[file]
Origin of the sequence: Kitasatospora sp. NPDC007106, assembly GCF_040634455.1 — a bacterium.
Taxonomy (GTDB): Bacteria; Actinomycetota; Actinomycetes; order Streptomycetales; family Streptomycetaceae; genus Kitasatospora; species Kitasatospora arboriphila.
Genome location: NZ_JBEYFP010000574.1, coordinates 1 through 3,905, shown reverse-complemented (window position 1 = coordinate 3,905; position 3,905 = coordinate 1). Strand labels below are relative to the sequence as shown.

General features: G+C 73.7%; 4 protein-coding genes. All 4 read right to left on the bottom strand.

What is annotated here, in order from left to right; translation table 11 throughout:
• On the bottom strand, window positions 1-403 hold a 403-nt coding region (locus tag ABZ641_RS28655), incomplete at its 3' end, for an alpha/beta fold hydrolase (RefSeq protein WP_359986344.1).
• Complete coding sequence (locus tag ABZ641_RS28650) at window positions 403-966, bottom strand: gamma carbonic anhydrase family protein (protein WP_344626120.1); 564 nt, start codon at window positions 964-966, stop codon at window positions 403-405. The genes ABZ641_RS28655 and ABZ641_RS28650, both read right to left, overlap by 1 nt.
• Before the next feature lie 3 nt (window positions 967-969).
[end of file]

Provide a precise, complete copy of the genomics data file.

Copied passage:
Origin of the sequence: Kitasatospora sp. NPDC007106, assembly GCF_040634455.1 — a bacterium.
Taxonomy (GTDB): Bacteria; Actinomycetota; Actinomycetes; order Streptomycetales; family Streptomycetaceae; genus Kitasatospora; species Kitasatospora arboriphila.
Genome location: NZ_JBEYFP010000574.1, coordinates 1 through 3,905, shown reverse-complemented (window position 1 = coordinate 3,905; position 3,905 = coordinate 1). Strand labels below are relative to the sequence as shown.

General features: G+C 73.7%; 4 protein-coding genes. All 4 read right to left on the bottom strand.

What is annotated here, in order from left to right; translation table 11 throughout:
• On the bottom strand, window positions 1-403 hold a 403-nt coding region (locus tag ABZ641_RS28655), incomplete at its 3' end, for an alpha/beta fold hydrolase (RefSeq protein WP_359986344.1).
• Complete coding sequence (locus tag ABZ641_RS28650) at window positions 403-966, bottom strand: gamma carbonic anhydrase family protein (protein WP_344626120.1); 564 nt, start codon at window positions 964-966, stop codon at window positions 403-405. The genes ABZ641_RS28655 and ABZ641_RS28650, both read right to left, overlap by 1 nt.
• Before the next feature lie 3 nt (window positions 967-969).